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Retail

Retailers Need To Rethink The Meaning Of Value, Says Design Agency Head

The managing director of London-based design firm Cowan has said that UK retailers need to rethink the role value has to play in the overall offer, given the 'seismic shifts' underway in the sector.

"For decades now supermarkets have responded to recessions by launching value ranges," commented Elizabeth Finn, managing director, Cowan London

"For a long time, it was a successful strategy, but more recently these ranges have struggled. At the two biggest retailers in the UK grocery market, growth in the sales of branded goods has outstripped own-label for a while, and this has been particularly marked at the value end."

Discounter Impact

Finn suggested that historically there has been a "low level of trust" around quality when it comes to value products, but the rise of Aldi and Lidl in the market changed all that.

"Shopping there carries no stigma - we’re now used to doing it, are confident we can get good quality products at that price point, and openly boast about how much we’ve saved on our food shop – but it still exists around value ranges elsewhere," she said.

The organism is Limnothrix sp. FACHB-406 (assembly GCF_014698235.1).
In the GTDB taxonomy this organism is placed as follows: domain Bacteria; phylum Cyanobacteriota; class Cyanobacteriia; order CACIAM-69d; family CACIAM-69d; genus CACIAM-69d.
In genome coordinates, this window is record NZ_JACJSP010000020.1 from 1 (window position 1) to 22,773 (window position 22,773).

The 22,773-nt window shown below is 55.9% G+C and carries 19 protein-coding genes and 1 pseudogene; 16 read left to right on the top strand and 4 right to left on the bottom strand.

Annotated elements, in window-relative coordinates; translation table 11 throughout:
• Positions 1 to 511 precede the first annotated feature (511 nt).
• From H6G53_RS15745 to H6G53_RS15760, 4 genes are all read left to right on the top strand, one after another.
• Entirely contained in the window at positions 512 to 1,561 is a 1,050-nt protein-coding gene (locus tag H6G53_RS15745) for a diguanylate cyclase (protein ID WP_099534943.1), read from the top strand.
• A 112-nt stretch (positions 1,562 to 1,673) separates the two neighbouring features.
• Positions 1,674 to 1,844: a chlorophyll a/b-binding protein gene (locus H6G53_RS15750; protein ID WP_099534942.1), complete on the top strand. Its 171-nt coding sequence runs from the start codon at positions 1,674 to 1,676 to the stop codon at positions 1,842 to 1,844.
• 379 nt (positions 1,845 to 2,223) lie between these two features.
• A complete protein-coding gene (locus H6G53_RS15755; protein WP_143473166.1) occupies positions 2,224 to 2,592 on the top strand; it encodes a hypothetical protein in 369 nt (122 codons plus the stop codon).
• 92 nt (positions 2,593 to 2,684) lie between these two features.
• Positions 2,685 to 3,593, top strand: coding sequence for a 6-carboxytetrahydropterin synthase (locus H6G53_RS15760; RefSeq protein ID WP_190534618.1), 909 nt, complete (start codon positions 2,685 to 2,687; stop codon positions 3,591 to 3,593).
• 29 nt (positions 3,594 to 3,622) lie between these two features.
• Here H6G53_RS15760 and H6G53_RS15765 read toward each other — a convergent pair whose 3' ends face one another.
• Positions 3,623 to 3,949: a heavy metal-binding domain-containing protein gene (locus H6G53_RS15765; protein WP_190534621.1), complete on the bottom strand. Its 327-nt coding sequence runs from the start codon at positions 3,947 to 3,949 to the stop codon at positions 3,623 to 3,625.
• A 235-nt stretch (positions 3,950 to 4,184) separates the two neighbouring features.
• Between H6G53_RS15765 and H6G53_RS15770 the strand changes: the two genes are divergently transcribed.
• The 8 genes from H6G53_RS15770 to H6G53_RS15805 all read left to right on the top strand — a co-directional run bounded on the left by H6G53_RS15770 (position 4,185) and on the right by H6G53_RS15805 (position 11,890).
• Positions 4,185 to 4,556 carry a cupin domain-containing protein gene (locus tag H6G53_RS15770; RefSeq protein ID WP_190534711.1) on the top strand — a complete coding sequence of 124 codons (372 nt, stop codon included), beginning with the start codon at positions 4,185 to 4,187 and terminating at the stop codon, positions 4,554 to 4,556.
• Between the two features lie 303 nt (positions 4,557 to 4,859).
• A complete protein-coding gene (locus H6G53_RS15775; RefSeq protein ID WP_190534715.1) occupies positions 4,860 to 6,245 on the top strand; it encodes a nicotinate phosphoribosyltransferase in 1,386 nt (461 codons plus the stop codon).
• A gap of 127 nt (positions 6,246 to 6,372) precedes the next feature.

"What this means is that the end is in sight for the traditional value range with its bland packaging. Last year saw the launch of 16 Exclusively at Tesco brands, created to replace Tesco’s long-established value offer, which not only reassured on value and quality, but were also designed to make customers smile."

Turning Point

Finn said that this new appreciation of value marks a "turning point" for the industry, with all supermarket groups now under pressure to rethink their value ranges.

"To achieve this, they need to understand the role their value ranges play in their customers’ lives, and then work out why they buy value in each category," she said. "Interestingly, it’s not always to save money. Retailers also need to use category codes to reassure shoppers – give them the minimalist design cues of beauty and personal care, the vibrant colours of confectionery and the warm hues in biscuits and they are much more likely to buy.

"Ultimately, it’s not just about price. The most important way to get shoppers to buy your products is to connect with them on an emotional level," she added.

© 2019 European Supermarket Magazine – your source for the latest retail news. Article by Stephen Wynne-Jones. Click subscribe to sign up to ESM: The European Supermarket Magazine.

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